I’m excited to announce that today’s post is an interview with Brenna Holeman from This Battered Suitcase. Originally from Canada, Brenna traveled the world solo for ten years and has visited nearly 90 countries. She is currently living in London pursuing her writing career. She has an absolutely wonderful blog that exists to inspire others to live life to the fullest and get out there and explore the world.
You can check out her blog and read all about her adventures at www.thisbatteredsuitcase.com
Hello, Brenna! I’ve been a fan of your blog for quite some time, so I’m excited to be actually interviewing you! For those readers of mine who haven’t yet visited your blog, can you let everybody know a little more about yourself and what your blog is about?
I’m originally from Winnipeg, a city in the Canadian prairies. After I finished university on the East Coast, I went backpacking through Europe, which led to living in Europe, which led to living in Asia, which led to South America, and so on. Over the past ten years, I’ve been to nearly 90 countries on six continents, most of them on my own. I now live in London where I make my living writing about travelling, and go abroad once or twice a month. When I’m not travelling, I’m writing about it, either for my blog, my job, or my book.
My blog isn’t just about the how and the where of travel, it’s about the who and the why. I write long-form stories from the road, including thoughts on wanderlust, travel romance, and everything in between.
What made you decide to travel long term?
There was never any doubt that I would travel long-term; my parents did it, my older sister did it, and I always knew I’d do it one day. I figured I would save up enough money to do a few months in Europe to satiate my wanderlust, and that would be it… but it obviously didn’t work out that way, as it turns out that wanderlust is something that grows even stronger the more you travel. I fell in love with travelling solo when I backpacked around Europe that summer ten years ago, and have been travelling (or dedicating my life to travelling/writing about travelling) ever since.
What inspired you to start blogging about your travels?
I’ve always loved to write, and so when blogging became a “thing” in the early 2000’s, I started writing all of my thoughts and life observations online. In 2006, when I started travelling long-term, it made sense that I wrote about my travels. I’ve been blogging for 13 years now, six of them on This Battered Suitcase, and I’m really glad that I have so many of my travels recorded like that – I still go back through my archives from time to time and read posts from years and years ago.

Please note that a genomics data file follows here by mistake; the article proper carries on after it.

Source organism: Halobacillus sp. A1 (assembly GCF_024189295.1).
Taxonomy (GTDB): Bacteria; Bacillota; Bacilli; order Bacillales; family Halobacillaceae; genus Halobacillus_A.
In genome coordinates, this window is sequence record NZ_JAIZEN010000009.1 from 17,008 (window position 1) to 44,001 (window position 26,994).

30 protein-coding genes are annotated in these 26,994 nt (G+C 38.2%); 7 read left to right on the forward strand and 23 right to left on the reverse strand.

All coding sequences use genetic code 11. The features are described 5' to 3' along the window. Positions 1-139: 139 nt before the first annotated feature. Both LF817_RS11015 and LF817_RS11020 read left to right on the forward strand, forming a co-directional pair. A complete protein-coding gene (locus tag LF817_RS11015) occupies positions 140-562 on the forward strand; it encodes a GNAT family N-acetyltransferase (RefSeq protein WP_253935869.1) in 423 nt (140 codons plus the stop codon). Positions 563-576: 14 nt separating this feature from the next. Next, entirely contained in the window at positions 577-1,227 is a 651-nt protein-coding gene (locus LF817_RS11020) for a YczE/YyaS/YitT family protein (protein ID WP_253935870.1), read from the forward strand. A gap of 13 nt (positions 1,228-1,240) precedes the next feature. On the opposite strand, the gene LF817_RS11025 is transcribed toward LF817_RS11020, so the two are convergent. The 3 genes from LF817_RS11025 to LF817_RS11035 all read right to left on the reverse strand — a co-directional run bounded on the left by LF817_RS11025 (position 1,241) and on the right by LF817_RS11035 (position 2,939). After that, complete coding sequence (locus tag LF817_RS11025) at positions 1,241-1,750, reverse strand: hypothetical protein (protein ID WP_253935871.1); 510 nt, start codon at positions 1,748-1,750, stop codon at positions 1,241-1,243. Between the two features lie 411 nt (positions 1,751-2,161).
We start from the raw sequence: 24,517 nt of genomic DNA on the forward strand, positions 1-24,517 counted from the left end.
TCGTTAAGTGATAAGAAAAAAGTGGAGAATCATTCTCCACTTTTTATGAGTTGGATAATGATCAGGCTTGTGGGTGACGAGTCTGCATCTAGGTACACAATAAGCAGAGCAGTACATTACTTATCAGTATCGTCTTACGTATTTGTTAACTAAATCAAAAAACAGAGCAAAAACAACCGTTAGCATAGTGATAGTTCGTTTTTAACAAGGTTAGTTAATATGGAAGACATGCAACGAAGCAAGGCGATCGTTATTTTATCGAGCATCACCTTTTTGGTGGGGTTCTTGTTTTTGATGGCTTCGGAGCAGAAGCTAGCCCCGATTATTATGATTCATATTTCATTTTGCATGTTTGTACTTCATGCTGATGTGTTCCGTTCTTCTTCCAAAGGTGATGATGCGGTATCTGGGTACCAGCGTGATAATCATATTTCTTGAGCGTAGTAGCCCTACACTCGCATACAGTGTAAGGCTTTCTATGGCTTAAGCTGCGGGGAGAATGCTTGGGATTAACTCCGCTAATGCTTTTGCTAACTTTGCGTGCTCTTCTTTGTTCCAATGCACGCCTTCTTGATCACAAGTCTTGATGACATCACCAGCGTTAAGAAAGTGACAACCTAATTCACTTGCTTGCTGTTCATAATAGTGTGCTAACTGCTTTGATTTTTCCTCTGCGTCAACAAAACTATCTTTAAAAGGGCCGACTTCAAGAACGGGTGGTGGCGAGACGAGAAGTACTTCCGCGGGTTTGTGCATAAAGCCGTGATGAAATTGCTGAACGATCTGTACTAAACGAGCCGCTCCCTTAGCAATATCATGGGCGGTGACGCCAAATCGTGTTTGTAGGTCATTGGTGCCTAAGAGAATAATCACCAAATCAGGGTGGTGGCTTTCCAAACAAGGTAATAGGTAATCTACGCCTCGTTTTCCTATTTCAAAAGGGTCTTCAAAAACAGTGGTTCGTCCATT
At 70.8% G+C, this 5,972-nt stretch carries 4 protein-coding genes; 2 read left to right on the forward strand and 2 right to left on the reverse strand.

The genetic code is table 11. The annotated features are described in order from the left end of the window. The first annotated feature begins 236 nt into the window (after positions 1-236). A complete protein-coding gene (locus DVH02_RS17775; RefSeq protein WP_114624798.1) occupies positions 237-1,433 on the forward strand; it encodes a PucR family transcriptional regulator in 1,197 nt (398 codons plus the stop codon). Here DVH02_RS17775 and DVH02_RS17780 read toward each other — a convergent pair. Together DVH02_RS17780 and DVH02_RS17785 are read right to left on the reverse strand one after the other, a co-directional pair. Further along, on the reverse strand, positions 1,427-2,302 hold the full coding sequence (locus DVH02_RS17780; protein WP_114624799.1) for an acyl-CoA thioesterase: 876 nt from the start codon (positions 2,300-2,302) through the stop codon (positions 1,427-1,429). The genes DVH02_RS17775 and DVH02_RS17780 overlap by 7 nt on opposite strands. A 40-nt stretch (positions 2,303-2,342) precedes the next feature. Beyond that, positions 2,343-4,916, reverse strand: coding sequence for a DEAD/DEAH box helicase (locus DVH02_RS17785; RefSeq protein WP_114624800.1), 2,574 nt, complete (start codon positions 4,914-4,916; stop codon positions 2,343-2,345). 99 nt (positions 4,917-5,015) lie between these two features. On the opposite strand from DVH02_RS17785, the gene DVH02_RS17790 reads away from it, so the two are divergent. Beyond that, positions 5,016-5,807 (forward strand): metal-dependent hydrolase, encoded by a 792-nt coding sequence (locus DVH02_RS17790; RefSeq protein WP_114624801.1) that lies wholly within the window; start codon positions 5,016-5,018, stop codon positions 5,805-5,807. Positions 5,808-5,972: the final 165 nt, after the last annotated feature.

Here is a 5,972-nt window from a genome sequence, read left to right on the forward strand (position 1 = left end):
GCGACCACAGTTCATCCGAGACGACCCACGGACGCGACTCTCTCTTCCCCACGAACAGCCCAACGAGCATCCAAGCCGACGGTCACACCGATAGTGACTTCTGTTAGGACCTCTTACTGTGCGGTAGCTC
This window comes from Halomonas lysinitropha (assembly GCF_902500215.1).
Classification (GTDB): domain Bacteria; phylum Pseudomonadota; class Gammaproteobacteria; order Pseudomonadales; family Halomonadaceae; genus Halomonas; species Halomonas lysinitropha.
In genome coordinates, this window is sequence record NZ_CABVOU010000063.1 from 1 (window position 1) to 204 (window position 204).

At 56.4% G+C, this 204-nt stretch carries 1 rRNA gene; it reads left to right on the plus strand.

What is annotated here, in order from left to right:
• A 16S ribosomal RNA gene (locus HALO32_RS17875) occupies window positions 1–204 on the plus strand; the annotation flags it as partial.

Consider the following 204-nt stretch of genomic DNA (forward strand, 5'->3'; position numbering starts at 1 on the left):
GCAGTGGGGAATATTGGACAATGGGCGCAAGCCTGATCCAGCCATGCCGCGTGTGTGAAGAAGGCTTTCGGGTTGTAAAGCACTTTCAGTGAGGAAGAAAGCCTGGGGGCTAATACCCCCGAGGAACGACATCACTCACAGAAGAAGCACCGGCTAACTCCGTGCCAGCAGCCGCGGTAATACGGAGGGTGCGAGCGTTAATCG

What was it like traveling solo for ten years?
Really, really amazing. I’ve learned a lot about the world but I’ve also learned a lot about who I want to be. Travelling solo has given me a lot more confidence and it has allowed me to meet people from all walks of life, and for that I’m very grateful.
How did you manage to afford to travel for so long? Any tips for the rest of us?
I’ve worked a lot of jobs that I knew weren’t career-making – teaching English, for example, or bartending – to save up as much as possible in between travels. There’s no denying that privilege had a lot to do with it as well, as due to scholarships and financial help from my parents, I graduated university without any debt. Now, at 32, I do not have any dependents, so everything I save can go toward future travels.
I’ve written a lot more about how I’ve saved and spent my money over the years in this post, How to Save Money to Travel the World.
It’s incredible that you’ve visited nearly 90 countries! It may be a tough question, but which one was your favorite?
It is a tough question! I often say Colombia is my favourite – I spent six weeks there and really fell in love with the culture, the landscape, the scuba diving, and the dancing. I also love Thailand, Bhutan, Italy, Portugal, Cuba, Argentina, Japan, Botswana, and, of course, Canada.
What is the hardest part about being on the road long term?
That’s an easy question: not seeing my family as much as I’d like. They’re all in Canada, so I try to get back as much as possible, but in an ideal world I’d spend a lot more time with them.
What was the most surprising thing about your travels?